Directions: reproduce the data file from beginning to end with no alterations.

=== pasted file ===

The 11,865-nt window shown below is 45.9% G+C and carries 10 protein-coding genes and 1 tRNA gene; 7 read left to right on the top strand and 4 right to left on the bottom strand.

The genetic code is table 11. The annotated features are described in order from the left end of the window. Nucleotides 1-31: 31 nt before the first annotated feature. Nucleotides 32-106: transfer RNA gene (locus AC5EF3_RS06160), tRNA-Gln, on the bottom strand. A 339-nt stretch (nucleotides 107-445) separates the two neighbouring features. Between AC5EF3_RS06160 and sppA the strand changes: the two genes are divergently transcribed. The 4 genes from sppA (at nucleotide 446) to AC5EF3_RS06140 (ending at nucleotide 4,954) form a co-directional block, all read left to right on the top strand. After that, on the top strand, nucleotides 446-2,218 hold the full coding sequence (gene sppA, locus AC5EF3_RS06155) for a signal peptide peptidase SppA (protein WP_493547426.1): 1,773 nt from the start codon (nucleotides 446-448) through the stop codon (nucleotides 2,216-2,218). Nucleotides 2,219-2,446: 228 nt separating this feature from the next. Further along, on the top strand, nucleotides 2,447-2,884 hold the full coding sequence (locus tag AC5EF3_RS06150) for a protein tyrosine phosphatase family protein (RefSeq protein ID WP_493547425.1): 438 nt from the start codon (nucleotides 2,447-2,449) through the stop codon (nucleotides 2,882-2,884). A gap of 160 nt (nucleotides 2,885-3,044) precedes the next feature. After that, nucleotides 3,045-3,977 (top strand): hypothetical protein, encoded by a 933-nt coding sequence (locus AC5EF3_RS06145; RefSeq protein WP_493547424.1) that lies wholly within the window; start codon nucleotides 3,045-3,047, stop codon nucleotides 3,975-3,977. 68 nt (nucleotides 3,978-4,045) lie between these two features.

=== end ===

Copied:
The 11,865-nt window shown below is 45.9% G+C and carries 10 protein-coding genes and 1 tRNA gene; 7 read left to right on the top strand and 4 right to left on the bottom strand.

The genetic code is table 11. The annotated features are described in order from the left end of the window. Nucleotides 1-31: 31 nt before the first annotated feature. Nucleotides 32-106: transfer RNA gene (locus AC5EF3_RS06160), tRNA-Gln, on the bottom strand. A 339-nt stretch (nucleotides 107-445) separates the two neighbouring features. Between AC5EF3_RS06160 and sppA the strand changes: the two genes are divergently transcribed. The 4 genes from sppA (at nucleotide 446) to AC5EF3_RS06140 (ending at nucleotide 4,954) form a co-directional block, all read left to right on the top strand. After that, on the top strand, nucleotides 446-2,218 hold the full coding sequence (gene sppA, locus AC5EF3_RS06155) for a signal peptide peptidase SppA (protein WP_493547426.1): 1,773 nt from the start codon (nucleotides 446-448) through the stop codon (nucleotides 2,216-2,218). Nucleotides 2,219-2,446: 228 nt separating this feature from the next. Further along, on the top strand, nucleotides 2,447-2,884 hold the full coding sequence (locus tag AC5EF3_RS06150) for a protein tyrosine phosphatase family protein (RefSeq protein ID WP_493547425.1): 438 nt from the start codon (nucleotides 2,447-2,449) through the stop codon (nucleotides 2,882-2,884). A gap of 160 nt (nucleotides 2,885-3,044) precedes the next feature. After that, nucleotides 3,045-3,977 (top strand): hypothetical protein, encoded by a 933-nt coding sequence (locus AC5EF3_RS06145; RefSeq protein WP_493547424.1) that lies wholly within the window; start codon nucleotides 3,045-3,047, stop codon nucleotides 3,975-3,977. 68 nt (nucleotides 3,978-4,045) lie between these two features.